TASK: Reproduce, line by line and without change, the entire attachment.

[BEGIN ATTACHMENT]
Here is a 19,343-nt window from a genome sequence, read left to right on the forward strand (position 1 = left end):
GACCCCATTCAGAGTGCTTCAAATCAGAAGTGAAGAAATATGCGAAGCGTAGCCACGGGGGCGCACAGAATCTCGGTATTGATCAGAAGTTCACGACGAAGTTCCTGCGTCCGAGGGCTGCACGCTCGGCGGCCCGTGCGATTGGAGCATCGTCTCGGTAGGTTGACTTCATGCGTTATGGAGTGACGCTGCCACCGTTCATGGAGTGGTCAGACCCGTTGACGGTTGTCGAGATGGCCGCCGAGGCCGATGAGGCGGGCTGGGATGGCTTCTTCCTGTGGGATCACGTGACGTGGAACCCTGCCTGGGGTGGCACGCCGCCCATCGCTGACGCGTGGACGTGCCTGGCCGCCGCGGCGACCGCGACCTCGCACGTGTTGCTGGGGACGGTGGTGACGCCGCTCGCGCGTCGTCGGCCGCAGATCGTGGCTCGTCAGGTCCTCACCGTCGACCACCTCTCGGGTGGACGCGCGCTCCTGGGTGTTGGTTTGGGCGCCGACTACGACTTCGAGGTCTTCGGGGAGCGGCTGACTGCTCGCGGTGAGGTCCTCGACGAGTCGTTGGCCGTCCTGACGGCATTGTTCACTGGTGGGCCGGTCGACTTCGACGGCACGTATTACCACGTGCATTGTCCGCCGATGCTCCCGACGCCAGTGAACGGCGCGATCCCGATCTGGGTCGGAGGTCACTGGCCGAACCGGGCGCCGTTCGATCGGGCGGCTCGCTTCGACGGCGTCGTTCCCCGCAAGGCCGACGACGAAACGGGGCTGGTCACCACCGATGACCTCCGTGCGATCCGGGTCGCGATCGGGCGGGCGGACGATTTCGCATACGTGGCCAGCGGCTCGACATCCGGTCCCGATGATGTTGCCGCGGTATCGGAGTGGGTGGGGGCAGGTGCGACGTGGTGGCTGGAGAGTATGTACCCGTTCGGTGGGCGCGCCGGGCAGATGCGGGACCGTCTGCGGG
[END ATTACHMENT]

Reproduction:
Here is a 19,343-nt window from a genome sequence, read left to right on the forward strand (position 1 = left end):
GACCCCATTCAGAGTGCTTCAAATCAGAAGTGAAGAAATATGCGAAGCGTAGCCACGGGGGCGCACAGAATCTCGGTATTGATCAGAAGTTCACGACGAAGTTCCTGCGTCCGAGGGCTGCACGCTCGGCGGCCCGTGCGATTGGAGCATCGTCTCGGTAGGTTGACTTCATGCGTTATGGAGTGACGCTGCCACCGTTCATGGAGTGGTCAGACCCGTTGACGGTTGTCGAGATGGCCGCCGAGGCCGATGAGGCGGGCTGGGATGGCTTCTTCCTGTGGGATCACGTGACGTGGAACCCTGCCTGGGGTGGCACGCCGCCCATCGCTGACGCGTGGACGTGCCTGGCCGCCGCGGCGACCGCGACCTCGCACGTGTTGCTGGGGACGGTGGTGACGCCGCTCGCGCGTCGTCGGCCGCAGATCGTGGCTCGTCAGGTCCTCACCGTCGACCACCTCTCGGGTGGACGCGCGCTCCTGGGTGTTGGTTTGGGCGCCGACTACGACTTCGAGGTCTTCGGGGAGCGGCTGACTGCTCGCGGTGAGGTCCTCGACGAGTCGTTGGCCGTCCTGACGGCATTGTTCACTGGTGGGCCGGTCGACTTCGACGGCACGTATTACCACGTGCATTGTCCGCCGATGCTCCCGACGCCAGTGAACGGCGCGATCCCGATCTGGGTCGGAGGTCACTGGCCGAACCGGGCGCCGTTCGATCGGGCGGCTCGCTTCGACGGCGTCGTTCCCCGCAAGGCCGACGACGAAACGGGGCTGGTCACCACCGATGACCTCCGTGCGATCCGGGTCGCGATCGGGCGGGCGGACGATTTCGCATACGTGGCCAGCGGCTCGACATCCGGTCCCGATGATGTTGCCGCGGTATCGGAGTGGGTGGGGGCAGGTGCGACGTGGTGGCTGGAGAGTATGTACCCGTTCGGTGGGCGCGCCGGGCAGATGCGGGACCGTCTGCGGG